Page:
Another consideration is to decide how you want to set up the interview at home and then to make those arrangements early. Where will you hold the interview? Choose a room that is not distracting, in a high-traffic area of your household and has reliable internet connection. Test out the lighting on the device you plan to use and position yourself in a place that’s easy for the hiring managers to see you.
 

Tip #3: Keep the same level of professionalism during the interview

You’ll want to bring the same professionalism to a virtual interview as you would in person. No multitasking and typing during the video chat, and keep the notifications on your phone and computer turned off. No matter how clever you may think you are, it’s easy for hiring managers to notice when a candidate is distracted. Try to avoid background noise as much as possible, although employers may understand the challenge of managing children or pets in the current climate.

When it’s time to interview, dress exactly as you would if it were in person. The expectations for professional dress do not change; nor do they change for professional communication. Look directly into the camera to improve eye contact and don’t watch yourself on screen, even if it’s tempting. Anticipate the types of questions you’ll be asked and practice your responses. Also, be mindful of how many filler words you use when speaking, and remember to remain calm and confident.

After the interview, always send a thank you note to stand out among the competition. A personalized follow-up shows hiring managers you are serious about the role and pay attention to details.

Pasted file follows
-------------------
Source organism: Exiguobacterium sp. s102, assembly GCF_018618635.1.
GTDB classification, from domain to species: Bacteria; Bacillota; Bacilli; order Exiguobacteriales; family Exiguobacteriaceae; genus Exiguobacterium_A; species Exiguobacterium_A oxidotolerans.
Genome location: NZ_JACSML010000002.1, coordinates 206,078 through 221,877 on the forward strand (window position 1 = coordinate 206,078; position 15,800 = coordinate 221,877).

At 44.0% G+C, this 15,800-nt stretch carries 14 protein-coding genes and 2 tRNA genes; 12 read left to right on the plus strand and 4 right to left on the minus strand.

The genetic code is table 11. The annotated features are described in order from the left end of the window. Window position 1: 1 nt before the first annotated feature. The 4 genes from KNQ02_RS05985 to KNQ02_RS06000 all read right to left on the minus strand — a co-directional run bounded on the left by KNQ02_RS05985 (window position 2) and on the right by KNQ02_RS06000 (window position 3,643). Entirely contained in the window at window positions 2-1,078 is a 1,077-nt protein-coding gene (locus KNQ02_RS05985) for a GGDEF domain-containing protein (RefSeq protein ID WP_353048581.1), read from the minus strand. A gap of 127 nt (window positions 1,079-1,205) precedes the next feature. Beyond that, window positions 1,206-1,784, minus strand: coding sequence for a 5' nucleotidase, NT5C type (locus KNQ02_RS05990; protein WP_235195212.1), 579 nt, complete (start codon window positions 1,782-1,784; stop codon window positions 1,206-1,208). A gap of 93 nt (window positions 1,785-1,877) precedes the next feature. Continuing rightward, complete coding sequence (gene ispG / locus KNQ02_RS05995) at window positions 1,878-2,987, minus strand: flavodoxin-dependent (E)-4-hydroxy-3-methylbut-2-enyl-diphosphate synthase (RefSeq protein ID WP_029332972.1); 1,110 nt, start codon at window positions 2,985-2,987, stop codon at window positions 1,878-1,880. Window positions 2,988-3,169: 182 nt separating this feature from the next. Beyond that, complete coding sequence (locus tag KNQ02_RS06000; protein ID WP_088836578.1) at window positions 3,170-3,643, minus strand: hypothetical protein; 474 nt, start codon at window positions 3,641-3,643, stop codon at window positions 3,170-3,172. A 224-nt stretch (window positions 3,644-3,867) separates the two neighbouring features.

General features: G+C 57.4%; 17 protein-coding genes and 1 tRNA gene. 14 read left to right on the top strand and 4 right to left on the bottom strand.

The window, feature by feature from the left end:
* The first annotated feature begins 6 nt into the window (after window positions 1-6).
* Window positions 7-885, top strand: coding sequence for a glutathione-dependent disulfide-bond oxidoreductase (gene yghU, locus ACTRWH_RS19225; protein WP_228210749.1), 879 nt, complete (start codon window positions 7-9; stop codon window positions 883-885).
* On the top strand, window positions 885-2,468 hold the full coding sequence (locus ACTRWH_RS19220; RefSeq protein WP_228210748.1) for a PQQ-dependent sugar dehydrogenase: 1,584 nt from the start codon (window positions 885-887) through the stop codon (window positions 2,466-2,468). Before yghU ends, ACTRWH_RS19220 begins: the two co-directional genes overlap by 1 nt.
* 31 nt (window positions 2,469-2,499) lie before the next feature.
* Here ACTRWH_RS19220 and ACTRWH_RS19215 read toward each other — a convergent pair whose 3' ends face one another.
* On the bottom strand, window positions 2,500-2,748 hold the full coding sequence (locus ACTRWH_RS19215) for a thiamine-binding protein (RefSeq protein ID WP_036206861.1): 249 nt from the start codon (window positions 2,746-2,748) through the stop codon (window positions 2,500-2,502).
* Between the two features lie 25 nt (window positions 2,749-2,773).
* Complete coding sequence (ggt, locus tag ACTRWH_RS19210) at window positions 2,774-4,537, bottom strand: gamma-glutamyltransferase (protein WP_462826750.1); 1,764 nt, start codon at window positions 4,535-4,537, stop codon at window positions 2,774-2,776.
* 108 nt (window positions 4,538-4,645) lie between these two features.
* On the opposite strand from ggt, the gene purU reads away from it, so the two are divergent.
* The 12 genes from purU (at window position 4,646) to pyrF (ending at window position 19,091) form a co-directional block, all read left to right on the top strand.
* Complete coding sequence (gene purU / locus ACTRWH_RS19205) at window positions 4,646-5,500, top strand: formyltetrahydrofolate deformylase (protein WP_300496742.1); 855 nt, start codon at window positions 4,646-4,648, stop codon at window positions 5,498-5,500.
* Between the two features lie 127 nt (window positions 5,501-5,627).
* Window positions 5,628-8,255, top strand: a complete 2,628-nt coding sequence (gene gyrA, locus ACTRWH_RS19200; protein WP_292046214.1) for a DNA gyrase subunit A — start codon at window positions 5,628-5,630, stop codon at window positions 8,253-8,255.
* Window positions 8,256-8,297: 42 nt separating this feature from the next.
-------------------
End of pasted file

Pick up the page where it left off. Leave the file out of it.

Tip #4: Be patient

One of the toughest parts of job hunting and interviewing is waiting to hear back from a potential employer. It’s important to be patient during your job search. The average time it takes to hire an employee is around 38 days, so don’t give up on an opportunity if you don’t hear back immediately. While waiting, keep searching. Use the experience of the first interview to prepare for future ones. Take the time to reflect on your previous interviews and find ways you can improve for the next time. Then get back at it! Landing your dream teaching job may take time, but if you use these tips for your job search, you’ll be prepared when an opportunity comes knocking.

 

For more opportunities and information in the field of education, keep up with the Rutgers Alternate Route program through Twitter and our blog. Also visit our website for our FREE e-guide on Getting a Teaching Job in New Jersey.

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Heather Ngoma

Heather Ngoma has over 20 years experience collaborating with educators across New Jersey to drive education innovation. She currently serves as the Director of Rutgers University's Alternate Route Teacher Training Program at the Center for Effective School Practices, a program which helps career changers, recent college graduates and other aspiring education professionals become licensed teachers in New Jersey. Follow her on Twitter @heatherngoma.